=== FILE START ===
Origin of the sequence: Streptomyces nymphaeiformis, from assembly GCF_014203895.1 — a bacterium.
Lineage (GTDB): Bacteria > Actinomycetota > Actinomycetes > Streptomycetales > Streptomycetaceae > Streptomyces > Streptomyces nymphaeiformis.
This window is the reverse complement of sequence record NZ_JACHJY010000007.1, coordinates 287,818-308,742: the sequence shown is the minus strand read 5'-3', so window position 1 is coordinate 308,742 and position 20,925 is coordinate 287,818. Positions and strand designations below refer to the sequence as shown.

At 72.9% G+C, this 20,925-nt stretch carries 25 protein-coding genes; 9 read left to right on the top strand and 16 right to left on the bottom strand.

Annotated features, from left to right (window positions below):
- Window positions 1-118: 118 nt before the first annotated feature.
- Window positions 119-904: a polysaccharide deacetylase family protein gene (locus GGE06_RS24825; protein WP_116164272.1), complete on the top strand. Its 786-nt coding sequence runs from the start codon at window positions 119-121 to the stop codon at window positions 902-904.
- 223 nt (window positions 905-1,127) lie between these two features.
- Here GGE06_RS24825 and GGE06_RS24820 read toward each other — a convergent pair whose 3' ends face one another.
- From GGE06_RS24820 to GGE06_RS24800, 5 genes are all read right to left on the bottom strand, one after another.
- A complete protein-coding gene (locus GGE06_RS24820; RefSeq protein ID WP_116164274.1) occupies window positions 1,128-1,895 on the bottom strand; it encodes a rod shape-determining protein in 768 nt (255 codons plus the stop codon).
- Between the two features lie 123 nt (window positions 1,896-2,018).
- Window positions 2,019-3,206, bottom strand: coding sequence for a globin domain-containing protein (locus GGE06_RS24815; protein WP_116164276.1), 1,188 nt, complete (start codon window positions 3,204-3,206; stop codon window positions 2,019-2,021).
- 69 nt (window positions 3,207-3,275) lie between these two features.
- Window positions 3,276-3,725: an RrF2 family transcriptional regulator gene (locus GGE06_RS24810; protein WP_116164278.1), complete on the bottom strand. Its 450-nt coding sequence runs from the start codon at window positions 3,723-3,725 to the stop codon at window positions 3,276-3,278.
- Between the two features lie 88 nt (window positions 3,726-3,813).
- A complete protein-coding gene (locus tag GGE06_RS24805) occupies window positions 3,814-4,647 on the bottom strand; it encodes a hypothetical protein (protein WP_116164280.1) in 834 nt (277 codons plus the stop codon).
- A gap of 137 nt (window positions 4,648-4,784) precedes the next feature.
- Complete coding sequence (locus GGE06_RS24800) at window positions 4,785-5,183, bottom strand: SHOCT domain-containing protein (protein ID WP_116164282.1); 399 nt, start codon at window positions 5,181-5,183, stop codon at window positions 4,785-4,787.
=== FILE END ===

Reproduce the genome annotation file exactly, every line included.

Origin of the sequence: Streptomyces nymphaeiformis, from assembly GCF_014203895.1 — a bacterium.
Lineage (GTDB): Bacteria > Actinomycetota > Actinomycetes > Streptomycetales > Streptomycetaceae > Streptomyces > Streptomyces nymphaeiformis.
This window is the reverse complement of sequence record NZ_JACHJY010000007.1, coordinates 287,818-308,742: the sequence shown is the minus strand read 5'-3', so window position 1 is coordinate 308,742 and position 20,925 is coordinate 287,818. Positions and strand designations below refer to the sequence as shown.

At 72.9% G+C, this 20,925-nt stretch carries 25 protein-coding genes; 9 read left to right on the top strand and 16 right to left on the bottom strand.

Annotated features, from left to right (window positions below):
- Window positions 1-118: 118 nt before the first annotated feature.
- Window positions 119-904: a polysaccharide deacetylase family protein gene (locus GGE06_RS24825; protein WP_116164272.1), complete on the top strand. Its 786-nt coding sequence runs from the start codon at window positions 119-121 to the stop codon at window positions 902-904.
- 223 nt (window positions 905-1,127) lie between these two features.
- Here GGE06_RS24825 and GGE06_RS24820 read toward each other — a convergent pair whose 3' ends face one another.
- From GGE06_RS24820 to GGE06_RS24800, 5 genes are all read right to left on the bottom strand, one after another.
- A complete protein-coding gene (locus GGE06_RS24820; RefSeq protein ID WP_116164274.1) occupies window positions 1,128-1,895 on the bottom strand; it encodes a rod shape-determining protein in 768 nt (255 codons plus the stop codon).
- Between the two features lie 123 nt (window positions 1,896-2,018).
- Window positions 2,019-3,206, bottom strand: coding sequence for a globin domain-containing protein (locus GGE06_RS24815; protein WP_116164276.1), 1,188 nt, complete (start codon window positions 3,204-3,206; stop codon window positions 2,019-2,021).
- 69 nt (window positions 3,207-3,275) lie between these two features.
- Window positions 3,276-3,725: an RrF2 family transcriptional regulator gene (locus GGE06_RS24810; protein WP_116164278.1), complete on the bottom strand. Its 450-nt coding sequence runs from the start codon at window positions 3,723-3,725 to the stop codon at window positions 3,276-3,278.
- Between the two features lie 88 nt (window positions 3,726-3,813).
- A complete protein-coding gene (locus tag GGE06_RS24805) occupies window positions 3,814-4,647 on the bottom strand; it encodes a hypothetical protein (protein WP_116164280.1) in 834 nt (277 codons plus the stop codon).
- A gap of 137 nt (window positions 4,648-4,784) precedes the next feature.
- Complete coding sequence (locus GGE06_RS24800) at window positions 4,785-5,183, bottom strand: SHOCT domain-containing protein (protein ID WP_116164282.1); 399 nt, start codon at window positions 5,181-5,183, stop codon at window positions 4,785-4,787.